Shower: wait for them office to open to get loonies; check
We spent the morning with some discussions of competency. Tim gave us some brief evaluations on where he thought we stood, which L and I were generally in agreement with. She needs more practice and self-confidence in docking and boat handling. I need practice. Overall we had demonstrated the skill to pass all three courses but we need to work on general competency and polish. In other words, practice, practice practice.
We spent some more time with the chart books and then cast off for a morning of docking and close maneuvers. Tim demonstrated some fancy stuff with the bow pretty much hanging over the docks, and Leslie once again showed her finesse while I muscled the boat into imaginary hard spots. Lots of fun, lots of good practice. It is a great time of year to do a course like this.
Eventually we decided to take off and make our way to Gabriola Island. Likely Silva Bay but we might bail and try Degnen Bay instead if the waves are too rough or the currents are wrong for Garbiola Passage.
The wind was our now familiar 15-20 knots from the northwest (of course the direction we were headed) and it made for some high seas. Tim took our chart plotter away again and we headed up Trincomali channel for Wallace Island. We navigated around the rocks on the SW side of the island and popped our heads into Conover Cove, a beautiful protected but shallow little anchorage. There was another, albeit newer, Bayliner 3288 at the tiny dock there.
Next we headed up island and, avoiding swamping the crazy camouflaged crab fisherman, we turned into Princess Cove–a deeper anchorage with lots of stern tie-in points. We had previously mentioned to Tim our desire to see an otter, so he had graciously ordered one up from the otter supply depot. Tim pointed the otter out romping up the rocks that protected the cove from open water. Just as cute as I had always imagined.
We exited the cove and navigated around all the rocks and reefs off Secretary Island and past Clam Bay, and re entered Trincomali Channel and rough water just off the Rose Islets. I foolishly asked Tim what the boat would be like beam to the wind, and he foolishly replied try it. So I did. And we discovered we weren’t so battened down as we thought as charts, cameras, binoculars and sundry went flying across the saloon. I quickly turned the bow back into the wind and we took stock. Two coffee mugs down, we continued to crab our way up channel.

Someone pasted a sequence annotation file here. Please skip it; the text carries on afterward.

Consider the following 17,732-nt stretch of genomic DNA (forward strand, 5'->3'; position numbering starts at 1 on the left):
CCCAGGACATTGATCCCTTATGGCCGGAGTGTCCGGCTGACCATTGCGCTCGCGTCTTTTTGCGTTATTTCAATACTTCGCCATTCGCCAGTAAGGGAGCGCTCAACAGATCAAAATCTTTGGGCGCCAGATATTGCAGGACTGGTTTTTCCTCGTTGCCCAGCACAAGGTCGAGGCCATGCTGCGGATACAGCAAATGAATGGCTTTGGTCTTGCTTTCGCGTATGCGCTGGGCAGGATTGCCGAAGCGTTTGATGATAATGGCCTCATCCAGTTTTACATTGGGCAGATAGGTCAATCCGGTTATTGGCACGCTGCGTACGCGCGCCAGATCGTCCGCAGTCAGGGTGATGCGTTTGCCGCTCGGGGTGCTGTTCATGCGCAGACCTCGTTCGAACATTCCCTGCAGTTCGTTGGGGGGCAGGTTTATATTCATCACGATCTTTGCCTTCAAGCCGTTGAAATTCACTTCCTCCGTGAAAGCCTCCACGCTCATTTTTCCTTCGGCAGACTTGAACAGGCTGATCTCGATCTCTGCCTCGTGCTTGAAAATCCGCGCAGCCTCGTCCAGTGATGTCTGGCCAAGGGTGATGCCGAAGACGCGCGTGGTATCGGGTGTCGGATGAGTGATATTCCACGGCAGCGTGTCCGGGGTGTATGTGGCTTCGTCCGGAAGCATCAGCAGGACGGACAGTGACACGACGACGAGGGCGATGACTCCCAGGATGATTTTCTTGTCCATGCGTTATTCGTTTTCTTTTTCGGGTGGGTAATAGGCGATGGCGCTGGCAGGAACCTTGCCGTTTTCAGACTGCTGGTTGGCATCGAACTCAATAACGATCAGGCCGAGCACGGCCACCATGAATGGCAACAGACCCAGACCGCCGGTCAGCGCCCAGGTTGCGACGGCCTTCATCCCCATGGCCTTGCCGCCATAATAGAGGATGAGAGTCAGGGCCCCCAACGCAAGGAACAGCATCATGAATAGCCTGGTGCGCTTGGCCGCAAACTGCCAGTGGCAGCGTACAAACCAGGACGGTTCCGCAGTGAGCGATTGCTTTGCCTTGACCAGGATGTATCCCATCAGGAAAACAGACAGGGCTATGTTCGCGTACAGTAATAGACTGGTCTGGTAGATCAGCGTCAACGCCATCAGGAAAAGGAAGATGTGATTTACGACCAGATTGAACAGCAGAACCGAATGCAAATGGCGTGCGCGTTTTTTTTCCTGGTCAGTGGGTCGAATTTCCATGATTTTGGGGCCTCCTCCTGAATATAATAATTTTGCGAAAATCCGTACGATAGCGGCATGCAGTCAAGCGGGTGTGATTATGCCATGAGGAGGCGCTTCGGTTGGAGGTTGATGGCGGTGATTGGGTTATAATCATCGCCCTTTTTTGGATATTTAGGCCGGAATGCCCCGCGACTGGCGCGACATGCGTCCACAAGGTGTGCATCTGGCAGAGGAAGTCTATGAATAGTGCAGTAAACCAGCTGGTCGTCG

We moved up to the fly bridge for fun and crossed the channel towards Valdes Island. The motion was actually a little gentler up there and with the bimini it was quite warm and cozy. There were lots of deadheads in the water so we had to keep a fairly sharp watch.
We’d made good time and the currents were good for Gabriola Passage so we made for Silva Bay. Silva Bay is on the outside of the Gulf Islands but fairly well protected, so it is the usual stopping spot for boaters out of Vancouver who want to get out of town as soon as possible then hole up waiting for the currents to be favourable.
Just as we were in the narrowest part of the Passage Tim spotted a whole family of otters on the bank; luckily the currents were good and I could take my eyes off the water long enough to catch a glimpse. No pictures though 🙁
We followed the charts in and around the many rocks and islands and motored into Silva Bay. I had a wind on my stern and a fairly tight slip to maneuver into. There were two men on the dock, but I decided to ignore them as best I could and opted to try and back into the leeward side of a finger to hopefully miss the boats docked off the starboard bow as we entered the marina. I’m going to call it a perfect park. I’m sure I could have done it better, but with tightish quarters, two overly helpful men on the dock and a wind, I think I put the stern and Leslie right on the dock and swung my bow in almost right on target.
We chatted with the men and they mentioned we would have company tonight as a sailboat was due into the slip next to ours later in the evening.
We finished tying up, and Tim and I took a meander around the docks checking out boats. One of the other reasons the men had been on the dock was there was a sailboat with a line wrapped around its propellor. The young man had borrowed a wetsuit and knife and was diving in the chilly water trying to free it. We watched for 15 minutes and he was still trying when we left. The next morning he had moved so I suppose he finally got it off.
Donna arrived from their house 2 km down the road, and she and Tim exited stage left. This left Leslie and I alone at last on the At Last. We quaffed some beer/cider, munched on Doritos and Facebooked for a while. Eventually we bestirred ourselves and took a lovely walk about the immediate environs. On the way back we picked up some BC wine and I talked Leslie into a proper dinner at the restaurant. I had the rib special and she had the bacon-wrapped scallops, and then we were sated, exhausted and ready for bed.
We were tucking ourselves in when the long-awaited sailboat came in, just as the light was fading. They brought her in smartly and needed no help. Seems, though, they had been coming from Nanaimo on the outside of Gabriola and suffered an uncontrolled gybe. This snapped their main sheet and the skipper had been forced to jury rig something. Meanwhile somehow their radio had independently decided to send a distress signal, so he had to cancel that; and then his stove came off its gimbals, so he had even more things to deal with. He seemed calm enough–he mentioned he’s been sailing for 50 years–but his girlfriend was frazzled.
We lent them some water for his kettle and everyone settled in for the night.
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